The debut feature from writer/director Neasa Hardiman, Sea Fever examines such issues as humanity's disregard for the size of our ecological footprint, the knee-jerk argument that if something hitherto unknown can't be exploited for profit then it should be destroyed, and Mankind's utter insignificance in the face of the wonders of nature. Heavily influenced by Alien (1979), The Thing (1982), and David Cronenberg's body horror films, it could do with some refinement, especially in terms of characterisation, and the dénouement is a little anticlimactic, but Hardiman gets the atmosphere spot on, and overall, this is an impressive debut.
Siobhán (Hermione Corfield) is an all-work-and-no-play doctoral student studying marine biology. A socially awkward introvert, she's not at all happy with she's told that she needs to get practical experience outside the lab and so her professor has organised for her to join a fishing boat. The boat in question, the Niamh Chinn-Óir, is owned by Freya (Connie Nielsen) and captained by her husband Gerard (Dougray Scott), but it hasn't been doing too well recently and money is tight. However, Gerard has been tracking a huge shoal of fish and believes their luck is about to change. Upon sailing, Gerard sees that the shoal has moved into an exclusion zone, but without telling anyone, he too enters the zone. No sooner has he done so when the Niamh hits something and becomes entangled. Investigating the collision, Siobhán is stunned to see huge bioluminescent tentacles arising from the deep and attached to the hull. Back on board, she's thrilled to announce they may have encountered a creature unknown to science, but when it becomes apparent that the tentacles are secreting dangerous microscopic parasites onto the Niamh, the crew find themselves in a fight for survival, where their greatest enemy is one another.
In a post-screening Q&A with Hardiman at the film's Irish première, she said that one of the main ideas behind the story was to offer a corrective for films which demonise or are critical of the scientific method. In this sense, there's a lot more hard real-world science than you might expect, including some fairly detailed discussions of the possible biochemistry of the creature and hypotheses as to why it behaves the way it does. In the latter half of the film, a lot of time is given over to discussions of whether the Niamh should head back to Ireland, with Siobhán trying to make the others understand the devastating ramifications that could result from introducing the parasites into a population centre. All of this doesn't quite position the film in the realm of science-fact, but it certainly helps to lend the narrative a stronger sense of real-world verisimilitude.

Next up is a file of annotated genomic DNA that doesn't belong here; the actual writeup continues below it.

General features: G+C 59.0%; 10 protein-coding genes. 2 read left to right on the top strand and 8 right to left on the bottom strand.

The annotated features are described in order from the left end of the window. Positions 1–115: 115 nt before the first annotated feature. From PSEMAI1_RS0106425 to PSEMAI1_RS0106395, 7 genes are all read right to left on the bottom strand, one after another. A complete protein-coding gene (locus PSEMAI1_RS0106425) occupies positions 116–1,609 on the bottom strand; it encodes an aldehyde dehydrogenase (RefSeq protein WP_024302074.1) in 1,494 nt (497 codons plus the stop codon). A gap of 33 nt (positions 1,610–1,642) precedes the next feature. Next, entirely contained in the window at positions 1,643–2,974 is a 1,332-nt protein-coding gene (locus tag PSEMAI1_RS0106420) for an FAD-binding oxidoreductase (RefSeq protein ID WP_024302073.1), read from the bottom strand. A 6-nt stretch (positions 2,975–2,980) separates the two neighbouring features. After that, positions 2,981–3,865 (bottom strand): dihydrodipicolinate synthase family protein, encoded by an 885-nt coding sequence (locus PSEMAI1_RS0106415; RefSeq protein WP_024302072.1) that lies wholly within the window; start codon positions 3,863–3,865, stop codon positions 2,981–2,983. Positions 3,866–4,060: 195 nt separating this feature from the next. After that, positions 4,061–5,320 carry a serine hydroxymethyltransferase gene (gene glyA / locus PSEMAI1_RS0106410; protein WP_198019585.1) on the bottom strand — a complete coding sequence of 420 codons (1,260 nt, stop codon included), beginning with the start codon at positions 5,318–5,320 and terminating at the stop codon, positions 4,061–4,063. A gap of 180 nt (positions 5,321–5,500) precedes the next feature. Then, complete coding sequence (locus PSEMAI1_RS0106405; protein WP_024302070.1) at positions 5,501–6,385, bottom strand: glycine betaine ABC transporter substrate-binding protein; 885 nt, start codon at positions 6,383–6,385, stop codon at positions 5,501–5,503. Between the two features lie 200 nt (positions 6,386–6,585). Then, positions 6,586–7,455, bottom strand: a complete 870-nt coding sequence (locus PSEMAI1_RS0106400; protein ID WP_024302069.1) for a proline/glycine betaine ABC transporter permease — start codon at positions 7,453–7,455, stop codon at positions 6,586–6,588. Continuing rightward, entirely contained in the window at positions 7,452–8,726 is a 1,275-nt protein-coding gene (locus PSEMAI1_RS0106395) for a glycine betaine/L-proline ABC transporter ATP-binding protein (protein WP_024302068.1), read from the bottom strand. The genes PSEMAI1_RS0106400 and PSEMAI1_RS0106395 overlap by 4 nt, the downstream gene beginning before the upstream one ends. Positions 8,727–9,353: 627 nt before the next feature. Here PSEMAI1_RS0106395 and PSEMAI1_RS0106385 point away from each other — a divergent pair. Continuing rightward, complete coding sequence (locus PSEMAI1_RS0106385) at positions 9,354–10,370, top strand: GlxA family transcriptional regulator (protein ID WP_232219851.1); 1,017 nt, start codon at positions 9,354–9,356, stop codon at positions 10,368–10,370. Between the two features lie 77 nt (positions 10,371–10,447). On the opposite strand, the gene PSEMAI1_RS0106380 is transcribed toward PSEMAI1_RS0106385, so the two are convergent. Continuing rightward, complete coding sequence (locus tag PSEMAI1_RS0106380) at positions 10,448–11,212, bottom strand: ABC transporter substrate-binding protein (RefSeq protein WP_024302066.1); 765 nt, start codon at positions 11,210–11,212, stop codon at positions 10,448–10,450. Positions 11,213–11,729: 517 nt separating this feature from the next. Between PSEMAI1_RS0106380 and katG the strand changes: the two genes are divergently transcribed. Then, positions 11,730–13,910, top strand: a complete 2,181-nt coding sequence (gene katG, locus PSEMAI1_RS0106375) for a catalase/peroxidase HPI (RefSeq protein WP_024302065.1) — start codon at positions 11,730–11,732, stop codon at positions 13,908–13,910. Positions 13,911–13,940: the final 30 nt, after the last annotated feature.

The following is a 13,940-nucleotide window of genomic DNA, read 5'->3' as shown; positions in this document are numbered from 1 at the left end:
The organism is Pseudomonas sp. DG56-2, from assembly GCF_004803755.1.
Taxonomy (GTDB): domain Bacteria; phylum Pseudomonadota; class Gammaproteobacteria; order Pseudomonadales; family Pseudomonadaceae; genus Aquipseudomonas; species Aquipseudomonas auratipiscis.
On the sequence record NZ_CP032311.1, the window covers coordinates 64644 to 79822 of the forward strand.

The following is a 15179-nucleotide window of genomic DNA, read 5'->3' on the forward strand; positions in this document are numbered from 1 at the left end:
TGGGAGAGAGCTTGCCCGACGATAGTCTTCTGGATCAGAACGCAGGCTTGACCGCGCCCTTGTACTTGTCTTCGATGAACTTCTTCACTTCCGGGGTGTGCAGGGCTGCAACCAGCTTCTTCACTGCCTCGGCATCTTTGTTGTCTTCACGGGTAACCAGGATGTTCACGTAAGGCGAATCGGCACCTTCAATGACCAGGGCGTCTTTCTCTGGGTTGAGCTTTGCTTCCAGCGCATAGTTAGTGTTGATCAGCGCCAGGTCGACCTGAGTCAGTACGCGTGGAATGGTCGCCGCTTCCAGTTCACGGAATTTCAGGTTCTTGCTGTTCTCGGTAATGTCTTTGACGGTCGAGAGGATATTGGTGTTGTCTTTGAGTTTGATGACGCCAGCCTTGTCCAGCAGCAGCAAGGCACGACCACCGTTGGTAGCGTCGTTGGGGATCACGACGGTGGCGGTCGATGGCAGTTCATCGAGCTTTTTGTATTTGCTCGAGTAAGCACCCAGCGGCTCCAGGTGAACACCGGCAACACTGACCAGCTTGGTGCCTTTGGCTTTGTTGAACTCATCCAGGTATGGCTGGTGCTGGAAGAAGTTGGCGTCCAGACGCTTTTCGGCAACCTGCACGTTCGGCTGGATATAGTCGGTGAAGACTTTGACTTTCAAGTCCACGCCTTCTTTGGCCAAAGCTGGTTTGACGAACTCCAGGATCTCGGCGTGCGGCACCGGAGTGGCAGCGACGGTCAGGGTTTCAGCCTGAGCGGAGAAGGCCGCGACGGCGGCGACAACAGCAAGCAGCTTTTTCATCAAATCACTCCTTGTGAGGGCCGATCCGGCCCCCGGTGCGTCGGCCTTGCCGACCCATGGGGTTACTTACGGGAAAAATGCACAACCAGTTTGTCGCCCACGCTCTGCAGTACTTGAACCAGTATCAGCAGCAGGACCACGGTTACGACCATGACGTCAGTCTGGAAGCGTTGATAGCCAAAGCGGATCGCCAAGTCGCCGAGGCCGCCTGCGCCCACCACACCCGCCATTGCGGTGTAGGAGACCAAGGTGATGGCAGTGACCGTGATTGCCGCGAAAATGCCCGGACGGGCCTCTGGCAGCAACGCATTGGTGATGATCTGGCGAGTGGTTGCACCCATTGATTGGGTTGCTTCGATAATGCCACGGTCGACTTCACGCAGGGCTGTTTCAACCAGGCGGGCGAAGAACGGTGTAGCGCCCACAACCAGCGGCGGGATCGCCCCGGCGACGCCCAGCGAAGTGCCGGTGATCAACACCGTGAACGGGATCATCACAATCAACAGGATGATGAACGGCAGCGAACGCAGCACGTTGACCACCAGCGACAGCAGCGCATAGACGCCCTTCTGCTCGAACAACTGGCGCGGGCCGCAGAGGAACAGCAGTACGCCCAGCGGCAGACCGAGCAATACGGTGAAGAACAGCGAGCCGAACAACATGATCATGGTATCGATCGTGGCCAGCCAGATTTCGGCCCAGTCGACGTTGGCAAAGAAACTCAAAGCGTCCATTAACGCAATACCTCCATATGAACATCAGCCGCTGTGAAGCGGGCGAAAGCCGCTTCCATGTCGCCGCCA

Science is also important thematically insofar as one of the main issues explored is that the creature may not be acting aggressively in attaching to the Niamh; it's simply trying to survive, and even the parasites aren't a form of attack. In this way, Hardiman refuses to demonise the creature, and from the moment of its discovery, Siobhán consistently argues that the crew must protect it, which is not what you expect from this type of film. On the other hand, Gerard sees it in more black and white terms; initially as something to be used for profit, and later as something to be destroyed.
Aesthetically, there's a merciful absence of jump scares and, apart from one scene, there's very little gore. Instead, the film's horror elements are based more in the intricate sound design, Ray Ball's production design, and Ruairí O'Brien's cinematography. The three work in tandem to make it impossible for the viewer to ever forget that we're on a ship isolated at sea - from the constant creaking and sound of lapping water to the claustrophobic quarters (the Niamh is so small, it only has four beds) to the handheld and often dimly lit photography that imbues every shadow with a sense of the unknown.
In terms of problems, the most significant is that even given the small cast, there isn't a huge amount of character differentiation, with the Niamh's crew largely interchangeable. One of the reasons films like Alien and The Thing are considered classics is because of how good the character individualisation is - every person in both of those films is a distinct individual with a clearly defined set of character traits. Their traits aren't painted in minutiae, but they are painted in strokes clearly differentiated from the others. The absence of this in Sea Fever isn't as bad as in, say, the laughably bad Prometheus (2012), but it's still very light on individualisation, which makes it harder to care about these people, which makes them feel expendable, a potential death sentence for a film of this nature. Thankfully, it doesn't come to that here, but with just a little more work on the screenplay, the whole film could really have been elevated into something truly special. Another small gripe I have is that the conclusion is pretty anticlimactic; it works very well thematically, but it's a bit weak in terms of drama or tension, and it feels somewhat rushed.
Mixing body-horror with elements of a creature-feature garnished with some eco-friendly themes, Sea Fever is a very enjoyable film and an impressive debut feature. Although its broader genre beats offer nothing we haven't seen before, it still manages to feel like its own thing with its own things to say. It could do with a better balance in terms of the plot/characterisation ratio, but the unexpected focus on science and ecological themes mean it rises above the monster movie clichés you might expect, which should help it to stand out in a crowded field.